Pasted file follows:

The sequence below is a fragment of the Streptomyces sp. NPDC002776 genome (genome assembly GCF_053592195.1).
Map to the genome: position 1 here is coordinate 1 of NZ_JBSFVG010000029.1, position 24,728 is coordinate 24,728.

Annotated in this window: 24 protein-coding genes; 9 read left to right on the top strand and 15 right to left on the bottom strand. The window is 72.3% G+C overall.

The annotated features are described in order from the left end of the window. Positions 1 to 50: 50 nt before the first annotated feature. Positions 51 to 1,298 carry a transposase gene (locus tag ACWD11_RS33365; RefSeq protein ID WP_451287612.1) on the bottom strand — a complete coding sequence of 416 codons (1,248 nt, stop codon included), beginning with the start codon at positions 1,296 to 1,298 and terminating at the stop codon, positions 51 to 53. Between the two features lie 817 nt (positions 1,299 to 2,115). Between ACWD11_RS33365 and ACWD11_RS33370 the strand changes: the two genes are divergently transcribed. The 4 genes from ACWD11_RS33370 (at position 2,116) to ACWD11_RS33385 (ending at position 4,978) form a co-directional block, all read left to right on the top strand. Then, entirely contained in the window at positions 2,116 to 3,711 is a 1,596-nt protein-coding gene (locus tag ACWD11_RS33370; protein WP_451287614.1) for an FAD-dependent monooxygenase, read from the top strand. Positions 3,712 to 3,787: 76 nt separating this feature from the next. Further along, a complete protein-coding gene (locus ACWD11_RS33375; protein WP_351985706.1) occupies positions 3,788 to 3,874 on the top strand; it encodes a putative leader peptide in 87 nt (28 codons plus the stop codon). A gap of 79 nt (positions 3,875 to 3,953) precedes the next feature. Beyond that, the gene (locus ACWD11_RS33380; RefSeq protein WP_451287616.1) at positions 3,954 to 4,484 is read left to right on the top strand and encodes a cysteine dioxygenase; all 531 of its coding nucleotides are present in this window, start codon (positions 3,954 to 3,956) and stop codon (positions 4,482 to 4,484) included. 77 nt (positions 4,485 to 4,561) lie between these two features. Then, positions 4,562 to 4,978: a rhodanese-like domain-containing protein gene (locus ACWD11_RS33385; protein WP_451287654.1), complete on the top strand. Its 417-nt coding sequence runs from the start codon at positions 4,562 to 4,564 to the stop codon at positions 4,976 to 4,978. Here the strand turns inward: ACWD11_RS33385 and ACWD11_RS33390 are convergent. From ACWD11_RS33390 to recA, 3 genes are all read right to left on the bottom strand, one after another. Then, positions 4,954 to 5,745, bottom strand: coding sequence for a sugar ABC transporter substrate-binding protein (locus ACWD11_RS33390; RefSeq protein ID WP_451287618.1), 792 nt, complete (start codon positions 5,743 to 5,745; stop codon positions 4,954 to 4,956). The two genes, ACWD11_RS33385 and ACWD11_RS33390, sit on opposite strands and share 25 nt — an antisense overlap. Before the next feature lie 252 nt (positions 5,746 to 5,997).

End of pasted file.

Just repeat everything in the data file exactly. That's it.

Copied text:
The sequence below is a fragment of the Streptomyces sp. NPDC002776 genome (genome assembly GCF_053592195.1).
Map to the genome: position 1 here is coordinate 1 of NZ_JBSFVG010000029.1, position 24,728 is coordinate 24,728.

Annotated in this window: 24 protein-coding genes; 9 read left to right on the top strand and 15 right to left on the bottom strand. The window is 72.3% G+C overall.

The annotated features are described in order from the left end of the window. Positions 1 to 50: 50 nt before the first annotated feature. Positions 51 to 1,298 carry a transposase gene (locus tag ACWD11_RS33365; RefSeq protein ID WP_451287612.1) on the bottom strand — a complete coding sequence of 416 codons (1,248 nt, stop codon included), beginning with the start codon at positions 1,296 to 1,298 and terminating at the stop codon, positions 51 to 53. Between the two features lie 817 nt (positions 1,299 to 2,115). Between ACWD11_RS33365 and ACWD11_RS33370 the strand changes: the two genes are divergently transcribed. The 4 genes from ACWD11_RS33370 (at position 2,116) to ACWD11_RS33385 (ending at position 4,978) form a co-directional block, all read left to right on the top strand. Then, entirely contained in the window at positions 2,116 to 3,711 is a 1,596-nt protein-coding gene (locus tag ACWD11_RS33370; protein WP_451287614.1) for an FAD-dependent monooxygenase, read from the top strand. Positions 3,712 to 3,787: 76 nt separating this feature from the next. Further along, a complete protein-coding gene (locus ACWD11_RS33375; protein WP_351985706.1) occupies positions 3,788 to 3,874 on the top strand; it encodes a putative leader peptide in 87 nt (28 codons plus the stop codon). A gap of 79 nt (positions 3,875 to 3,953) precedes the next feature. Beyond that, the gene (locus ACWD11_RS33380; RefSeq protein WP_451287616.1) at positions 3,954 to 4,484 is read left to right on the top strand and encodes a cysteine dioxygenase; all 531 of its coding nucleotides are present in this window, start codon (positions 3,954 to 3,956) and stop codon (positions 4,482 to 4,484) included. 77 nt (positions 4,485 to 4,561) lie between these two features. Then, positions 4,562 to 4,978: a rhodanese-like domain-containing protein gene (locus ACWD11_RS33385; protein WP_451287654.1), complete on the top strand. Its 417-nt coding sequence runs from the start codon at positions 4,562 to 4,564 to the stop codon at positions 4,976 to 4,978. Here the strand turns inward: ACWD11_RS33385 and ACWD11_RS33390 are convergent. From ACWD11_RS33390 to recA, 3 genes are all read right to left on the bottom strand, one after another. Then, positions 4,954 to 5,745, bottom strand: coding sequence for a sugar ABC transporter substrate-binding protein (locus ACWD11_RS33390; RefSeq protein ID WP_451287618.1), 792 nt, complete (start codon positions 5,743 to 5,745; stop codon positions 4,954 to 4,956). The two genes, ACWD11_RS33385 and ACWD11_RS33390, sit on opposite strands and share 25 nt — an antisense overlap. Before the next feature lie 252 nt (positions 5,746 to 5,997).